Blockchains: New Opportunity and New Risk [Relativity Fest Recap]



by Kristy Esparza on November 01, 2018

Cyber Security & Data Privacy , In-House Counsel , Law Firm , Legal & Industry Education

Litigation involving blockchain technology is on the rise, and so is the risk to organizations and law firms. Joshua McDougall’s standing-room only crowd at Relativity Fest suggests that lawyers and technologists see the imminent threat and want to prepare for it.

In his session, “Blockchains: New Opportunity and New Risk,” the director of Duff & Phelps’s cybersecurity practice—and co-chair of their Blockchain Task Force—gave the crowd what they wanted: insight on how to recognize when digital assets are involved in an engagement, uncover and understand all the relevant information, and reduce your exposure to risk. 

First Things First: Terms to Know

Before diving in, Joshua took a minute to get everyone on the same page with some common terms:

  • Blockchain, the word of the hour, is a digital and immutable ledger, where transactions are recorded chronologically and publicly. “It’s a really slow database you can’t change without everyone agreeing,” explains Joshua.
  • A wallet is used to secure, send, and/or receive digital currency like Bitcoin. Wallets can take many forms, including desktop applications, mobile apps, and third-party services; physical forms, such as paper, metal, or special devices; and even mental forms such as complex phrases.

Additionally, there are four types of digital assets that Joshua says might show up in a blockchain case:

  • Cryptocurrencies, like Bitcoin or Ethereum
  • Utility tokens, which provide users with future access to a product or service
  • Security tokens, which Joshua says are “a representation of a share that’s hard to counterfeit, since it’s backed by cryptography”
  • Collectibles, or digital pieces of information that are cryptographically unique and cannot be reproduced (e.g. cryptokitties, because who doesn’t want to collect and breed digital cats?)

It’s important to remember that digital assets are not held. They’re assigned, and they can be assigned to multiple entities, says Joshua.

“You will not find Bitcoin on a machine. You’re not holding a Bitcoin. You’re storing keys, but not the actual Bitcoin,” he explains.

How to Recognize When Digital Assets Are Involved

This new technology sounds complicated, but the first step toward identifying whether your case involves crypto is simple: just ask.

“The first procedure we have to start doing now is simply asking, ‘Are digital assets involved?’” says Joshua. Here are a few questions he suggests you start with:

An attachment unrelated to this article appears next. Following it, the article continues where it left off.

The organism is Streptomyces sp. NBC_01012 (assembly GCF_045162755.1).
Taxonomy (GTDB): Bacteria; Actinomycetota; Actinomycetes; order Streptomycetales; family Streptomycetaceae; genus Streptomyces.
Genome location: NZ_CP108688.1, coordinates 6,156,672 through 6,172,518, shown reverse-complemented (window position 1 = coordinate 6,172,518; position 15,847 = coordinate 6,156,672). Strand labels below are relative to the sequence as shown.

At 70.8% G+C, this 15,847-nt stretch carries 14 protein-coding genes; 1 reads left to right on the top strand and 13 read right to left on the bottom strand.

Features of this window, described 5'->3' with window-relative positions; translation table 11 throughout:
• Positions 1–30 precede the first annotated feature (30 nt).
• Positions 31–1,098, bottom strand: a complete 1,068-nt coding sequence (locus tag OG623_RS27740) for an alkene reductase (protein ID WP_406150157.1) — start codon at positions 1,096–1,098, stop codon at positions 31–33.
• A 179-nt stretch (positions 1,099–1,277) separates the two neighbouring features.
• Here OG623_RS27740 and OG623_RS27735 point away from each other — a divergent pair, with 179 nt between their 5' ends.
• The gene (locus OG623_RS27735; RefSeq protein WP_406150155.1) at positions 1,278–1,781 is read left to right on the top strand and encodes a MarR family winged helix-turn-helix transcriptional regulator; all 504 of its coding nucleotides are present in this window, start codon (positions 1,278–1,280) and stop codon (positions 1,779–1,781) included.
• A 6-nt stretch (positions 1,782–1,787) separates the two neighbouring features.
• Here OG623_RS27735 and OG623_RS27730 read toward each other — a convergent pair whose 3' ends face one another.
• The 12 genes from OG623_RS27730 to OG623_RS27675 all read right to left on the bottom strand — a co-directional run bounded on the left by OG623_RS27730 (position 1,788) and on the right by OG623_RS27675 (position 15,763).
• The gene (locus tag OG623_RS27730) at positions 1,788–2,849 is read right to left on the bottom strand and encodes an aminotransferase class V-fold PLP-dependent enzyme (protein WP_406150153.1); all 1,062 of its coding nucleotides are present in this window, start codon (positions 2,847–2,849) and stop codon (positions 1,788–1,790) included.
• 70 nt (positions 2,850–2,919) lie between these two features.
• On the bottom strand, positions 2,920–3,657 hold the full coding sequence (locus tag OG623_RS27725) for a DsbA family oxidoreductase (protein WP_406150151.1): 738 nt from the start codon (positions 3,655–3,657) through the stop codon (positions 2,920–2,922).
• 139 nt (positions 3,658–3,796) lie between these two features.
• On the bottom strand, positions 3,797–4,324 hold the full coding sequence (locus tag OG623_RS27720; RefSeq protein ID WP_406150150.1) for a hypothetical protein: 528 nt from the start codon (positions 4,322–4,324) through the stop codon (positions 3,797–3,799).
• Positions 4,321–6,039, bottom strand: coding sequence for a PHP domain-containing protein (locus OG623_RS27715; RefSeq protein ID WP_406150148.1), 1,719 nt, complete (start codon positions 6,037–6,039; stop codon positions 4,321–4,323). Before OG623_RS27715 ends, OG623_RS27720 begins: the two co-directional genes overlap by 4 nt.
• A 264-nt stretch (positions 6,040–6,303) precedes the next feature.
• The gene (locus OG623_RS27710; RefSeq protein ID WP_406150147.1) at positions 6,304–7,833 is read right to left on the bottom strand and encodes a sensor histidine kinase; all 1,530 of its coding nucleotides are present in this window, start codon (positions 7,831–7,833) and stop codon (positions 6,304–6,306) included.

• Has the business or individual mentioned that digital assets are involved?
  • Is there suspicion of hidden assets?
  • Has any other evidence implied digital assets are relevant (for example wallets, browsing history, or communications such as chats talking about “crypto”)?

If blockchains and digital assets are involved in your case, don’t panic. It’s new territory, but you have a compass.

“Blockchains and cryptocurrencies are the new technologies, but strategies for related cases are the same,” Joshua says. “The EDRM hasn’t changed. The same project structure is still important, despite the fact that digital cats are now involved.”

How to Uncover Relevant Information

If you find yourself in a blockchain-related case, Joshua has some trails you can follow as a start:

  • Understand how much the individual or organization holds
  • Track where funds went and where they originated
  • Make connections between blockchain transactions and real-life exchanges
  • Make connections between accounts/addresses and their true associations
  • Analyze network forks for additional assets
  • Prove control/access to digital assets
  • Valuate digital assets/portfolios

“Most people don’t just buy Bitcoin out of nowhere. Usually it’s lifestyle pattern, and with that comes evidence,” says Joshua. “The evidence is there if you know what to look for.”

For example, you won’t find digital assets, like Bitcoin, on a machine, but you might find a “private key” that authorizes changes to a digital asset, such as the change in ownership. Additionally, you might also find lists of accounts, addresses, wallets, transactions, and third-party services. Each of these can then stem off into a helpful trail, if you know what to look for.

  • Wallets
    • When was it created?
    • When was it last used?
    • Which addresses are related?
    • Have we seen them involved in cryptocurrency communities?
  • Services
    • Does the custodian have accounts on cryptocurrency exchanges?